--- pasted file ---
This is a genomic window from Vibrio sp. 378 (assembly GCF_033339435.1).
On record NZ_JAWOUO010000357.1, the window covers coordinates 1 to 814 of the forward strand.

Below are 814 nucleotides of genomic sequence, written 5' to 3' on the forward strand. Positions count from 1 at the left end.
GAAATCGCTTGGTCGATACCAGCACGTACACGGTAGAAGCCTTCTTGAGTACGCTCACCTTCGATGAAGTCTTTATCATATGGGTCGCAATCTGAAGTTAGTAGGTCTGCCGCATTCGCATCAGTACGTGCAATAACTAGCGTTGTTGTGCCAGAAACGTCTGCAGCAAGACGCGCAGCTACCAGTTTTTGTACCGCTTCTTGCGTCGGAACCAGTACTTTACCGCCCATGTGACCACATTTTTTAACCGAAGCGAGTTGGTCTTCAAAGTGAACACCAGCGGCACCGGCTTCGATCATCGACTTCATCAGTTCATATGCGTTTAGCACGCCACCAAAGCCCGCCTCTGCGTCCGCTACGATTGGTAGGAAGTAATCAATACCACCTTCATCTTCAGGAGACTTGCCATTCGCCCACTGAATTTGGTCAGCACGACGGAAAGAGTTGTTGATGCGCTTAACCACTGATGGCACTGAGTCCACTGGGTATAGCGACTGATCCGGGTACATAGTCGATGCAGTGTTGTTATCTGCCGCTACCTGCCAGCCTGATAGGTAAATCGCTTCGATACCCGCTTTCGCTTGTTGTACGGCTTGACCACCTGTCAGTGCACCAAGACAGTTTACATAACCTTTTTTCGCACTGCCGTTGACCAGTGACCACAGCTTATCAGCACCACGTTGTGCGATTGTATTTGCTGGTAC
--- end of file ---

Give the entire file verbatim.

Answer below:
This is a genomic window from Vibrio sp. 378 (assembly GCF_033339435.1).
On record NZ_JAWOUO010000357.1, the window covers coordinates 1 to 814 of the forward strand.

Below are 814 nucleotides of genomic sequence, written 5' to 3' on the forward strand. Positions count from 1 at the left end.
GAAATCGCTTGGTCGATACCAGCACGTACACGGTAGAAGCCTTCTTGAGTACGCTCACCTTCGATGAAGTCTTTATCATATGGGTCGCAATCTGAAGTTAGTAGGTCTGCCGCATTCGCATCAGTACGTGCAATAACTAGCGTTGTTGTGCCAGAAACGTCTGCAGCAAGACGCGCAGCTACCAGTTTTTGTACCGCTTCTTGCGTCGGAACCAGTACTTTACCGCCCATGTGACCACATTTTTTAACCGAAGCGAGTTGGTCTTCAAAGTGAACACCAGCGGCACCGGCTTCGATCATCGACTTCATCAGTTCATATGCGTTTAGCACGCCACCAAAGCCCGCCTCTGCGTCCGCTACGATTGGTAGGAAGTAATCAATACCACCTTCATCTTCAGGAGACTTGCCATTCGCCCACTGAATTTGGTCAGCACGACGGAAAGAGTTGTTGATGCGCTTAACCACTGATGGCACTGAGTCCACTGGGTATAGCGACTGATCCGGGTACATAGTCGATGCAGTGTTGTTATCTGCCGCTACCTGCCAGCCTGATAGGTAAATCGCTTCGATACCCGCTTTCGCTTGTTGTACGGCTTGACCACCTGTCAGTGCACCAAGACAGTTTACATAACCTTTTTTCGCACTGCCGTTGACCAGTGACCACAGCTTATCAGCACCACGTTGTGCGATTGTATTTGCTGGTAC